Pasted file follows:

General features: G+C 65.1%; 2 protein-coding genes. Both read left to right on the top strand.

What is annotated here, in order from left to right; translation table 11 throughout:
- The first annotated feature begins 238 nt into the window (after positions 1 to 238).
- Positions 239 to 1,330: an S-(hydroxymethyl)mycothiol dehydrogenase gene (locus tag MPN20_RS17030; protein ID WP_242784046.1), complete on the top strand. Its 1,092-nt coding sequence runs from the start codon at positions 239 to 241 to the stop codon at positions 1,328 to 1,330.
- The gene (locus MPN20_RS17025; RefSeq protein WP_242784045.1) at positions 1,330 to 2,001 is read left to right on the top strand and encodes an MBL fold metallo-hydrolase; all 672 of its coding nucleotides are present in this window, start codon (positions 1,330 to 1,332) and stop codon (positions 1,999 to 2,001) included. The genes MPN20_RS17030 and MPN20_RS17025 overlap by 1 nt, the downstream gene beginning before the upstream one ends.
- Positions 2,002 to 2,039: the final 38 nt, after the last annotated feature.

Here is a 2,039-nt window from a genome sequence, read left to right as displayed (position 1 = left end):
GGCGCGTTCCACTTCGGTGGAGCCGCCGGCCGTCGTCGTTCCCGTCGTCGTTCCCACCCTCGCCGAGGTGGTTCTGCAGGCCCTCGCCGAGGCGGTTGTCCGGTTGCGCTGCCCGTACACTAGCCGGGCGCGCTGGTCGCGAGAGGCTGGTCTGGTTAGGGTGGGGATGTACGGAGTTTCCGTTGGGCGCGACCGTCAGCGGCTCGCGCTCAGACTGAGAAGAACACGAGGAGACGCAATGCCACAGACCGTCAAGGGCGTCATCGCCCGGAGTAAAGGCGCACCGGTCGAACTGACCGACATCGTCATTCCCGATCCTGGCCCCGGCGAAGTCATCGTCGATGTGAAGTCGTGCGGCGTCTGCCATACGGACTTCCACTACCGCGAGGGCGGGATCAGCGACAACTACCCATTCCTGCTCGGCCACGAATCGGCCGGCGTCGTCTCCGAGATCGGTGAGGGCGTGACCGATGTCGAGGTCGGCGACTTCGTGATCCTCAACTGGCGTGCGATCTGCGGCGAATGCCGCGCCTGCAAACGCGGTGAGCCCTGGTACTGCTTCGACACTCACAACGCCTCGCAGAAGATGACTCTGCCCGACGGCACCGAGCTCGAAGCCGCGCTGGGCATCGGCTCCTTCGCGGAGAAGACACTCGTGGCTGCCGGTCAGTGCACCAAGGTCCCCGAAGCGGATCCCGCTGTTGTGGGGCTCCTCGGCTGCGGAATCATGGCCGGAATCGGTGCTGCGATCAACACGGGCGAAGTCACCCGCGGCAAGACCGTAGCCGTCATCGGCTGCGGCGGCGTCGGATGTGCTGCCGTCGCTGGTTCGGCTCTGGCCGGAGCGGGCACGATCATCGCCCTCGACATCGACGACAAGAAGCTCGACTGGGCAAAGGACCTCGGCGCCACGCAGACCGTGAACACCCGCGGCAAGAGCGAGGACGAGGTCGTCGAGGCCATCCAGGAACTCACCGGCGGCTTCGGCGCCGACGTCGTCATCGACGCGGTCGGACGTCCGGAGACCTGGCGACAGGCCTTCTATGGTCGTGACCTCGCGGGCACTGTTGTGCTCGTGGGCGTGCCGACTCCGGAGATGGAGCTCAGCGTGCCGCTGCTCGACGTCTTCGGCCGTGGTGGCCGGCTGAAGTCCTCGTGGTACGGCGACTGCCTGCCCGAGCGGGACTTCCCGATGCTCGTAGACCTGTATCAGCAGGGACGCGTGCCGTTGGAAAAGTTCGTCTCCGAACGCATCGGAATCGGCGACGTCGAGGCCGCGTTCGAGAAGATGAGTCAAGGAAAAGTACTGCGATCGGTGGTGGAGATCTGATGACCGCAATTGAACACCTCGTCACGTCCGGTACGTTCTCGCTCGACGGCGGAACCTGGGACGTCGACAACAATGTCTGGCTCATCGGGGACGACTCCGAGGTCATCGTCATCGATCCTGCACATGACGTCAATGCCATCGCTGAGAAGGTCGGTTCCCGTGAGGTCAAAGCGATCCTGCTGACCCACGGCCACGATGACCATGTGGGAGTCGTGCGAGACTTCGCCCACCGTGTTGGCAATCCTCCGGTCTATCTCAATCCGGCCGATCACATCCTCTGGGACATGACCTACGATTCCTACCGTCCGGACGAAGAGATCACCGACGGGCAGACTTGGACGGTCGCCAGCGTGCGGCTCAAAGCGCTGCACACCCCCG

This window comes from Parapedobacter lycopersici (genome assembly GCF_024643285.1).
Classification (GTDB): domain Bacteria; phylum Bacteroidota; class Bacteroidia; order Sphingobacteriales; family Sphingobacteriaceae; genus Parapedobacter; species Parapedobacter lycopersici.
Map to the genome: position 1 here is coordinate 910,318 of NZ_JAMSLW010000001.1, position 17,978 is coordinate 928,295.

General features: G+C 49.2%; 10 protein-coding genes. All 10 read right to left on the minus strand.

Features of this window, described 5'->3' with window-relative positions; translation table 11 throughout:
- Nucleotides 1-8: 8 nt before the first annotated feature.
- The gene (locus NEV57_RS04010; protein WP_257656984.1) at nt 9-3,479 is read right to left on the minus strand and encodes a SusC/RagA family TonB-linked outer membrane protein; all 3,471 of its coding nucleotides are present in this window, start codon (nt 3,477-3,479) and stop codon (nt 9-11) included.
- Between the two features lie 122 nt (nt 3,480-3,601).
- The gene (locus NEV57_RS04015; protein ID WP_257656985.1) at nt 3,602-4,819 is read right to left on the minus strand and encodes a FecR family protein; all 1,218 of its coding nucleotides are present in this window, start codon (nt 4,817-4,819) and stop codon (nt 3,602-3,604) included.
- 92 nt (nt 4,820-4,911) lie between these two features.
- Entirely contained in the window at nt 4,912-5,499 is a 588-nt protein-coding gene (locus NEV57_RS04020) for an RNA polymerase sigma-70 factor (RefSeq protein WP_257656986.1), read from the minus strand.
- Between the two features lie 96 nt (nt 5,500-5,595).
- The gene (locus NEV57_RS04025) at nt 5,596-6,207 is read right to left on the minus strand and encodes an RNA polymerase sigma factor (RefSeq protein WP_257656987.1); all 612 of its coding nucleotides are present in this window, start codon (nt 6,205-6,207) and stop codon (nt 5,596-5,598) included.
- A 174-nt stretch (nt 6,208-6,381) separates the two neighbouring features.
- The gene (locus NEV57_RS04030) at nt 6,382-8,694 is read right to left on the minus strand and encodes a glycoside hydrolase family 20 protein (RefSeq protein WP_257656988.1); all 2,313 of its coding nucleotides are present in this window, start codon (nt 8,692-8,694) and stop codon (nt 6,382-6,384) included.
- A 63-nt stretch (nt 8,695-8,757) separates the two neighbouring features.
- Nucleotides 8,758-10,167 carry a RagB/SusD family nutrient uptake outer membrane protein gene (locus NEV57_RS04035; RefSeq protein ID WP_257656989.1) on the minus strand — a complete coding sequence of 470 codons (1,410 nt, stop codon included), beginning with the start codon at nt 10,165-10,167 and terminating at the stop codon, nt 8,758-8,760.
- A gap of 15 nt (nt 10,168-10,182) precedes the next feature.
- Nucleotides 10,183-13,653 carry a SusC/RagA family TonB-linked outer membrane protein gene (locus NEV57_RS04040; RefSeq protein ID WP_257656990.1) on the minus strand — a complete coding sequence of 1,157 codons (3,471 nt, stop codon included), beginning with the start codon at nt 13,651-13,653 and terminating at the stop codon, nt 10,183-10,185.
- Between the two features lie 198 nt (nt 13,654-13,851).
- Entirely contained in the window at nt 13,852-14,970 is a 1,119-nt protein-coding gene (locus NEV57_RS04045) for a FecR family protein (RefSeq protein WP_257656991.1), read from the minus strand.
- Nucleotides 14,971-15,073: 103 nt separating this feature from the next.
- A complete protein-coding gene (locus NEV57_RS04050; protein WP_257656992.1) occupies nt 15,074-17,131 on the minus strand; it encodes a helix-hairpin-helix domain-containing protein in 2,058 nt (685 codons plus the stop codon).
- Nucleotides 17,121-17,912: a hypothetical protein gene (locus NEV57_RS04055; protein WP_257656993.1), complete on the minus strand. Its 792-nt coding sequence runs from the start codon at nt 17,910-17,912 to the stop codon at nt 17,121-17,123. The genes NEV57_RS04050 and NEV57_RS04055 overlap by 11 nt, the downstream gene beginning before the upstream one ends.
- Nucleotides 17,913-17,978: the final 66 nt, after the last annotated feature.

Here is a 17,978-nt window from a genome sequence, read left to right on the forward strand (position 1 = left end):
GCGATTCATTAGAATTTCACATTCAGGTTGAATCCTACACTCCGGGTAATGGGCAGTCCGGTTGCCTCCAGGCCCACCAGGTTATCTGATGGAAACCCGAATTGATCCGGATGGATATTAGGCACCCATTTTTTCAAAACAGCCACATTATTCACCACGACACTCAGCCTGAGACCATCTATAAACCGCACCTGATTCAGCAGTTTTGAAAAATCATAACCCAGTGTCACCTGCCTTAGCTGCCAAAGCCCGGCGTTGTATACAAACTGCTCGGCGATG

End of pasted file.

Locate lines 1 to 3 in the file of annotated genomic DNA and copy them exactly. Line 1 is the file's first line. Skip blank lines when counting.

General features: G+C 65.1%; 2 protein-coding genes. Both read left to right on the top strand.

What is annotated here, in order from left to right; translation table 11 throughout:
- The first annotated feature begins 238 nt into the window (after positions 1 to 238).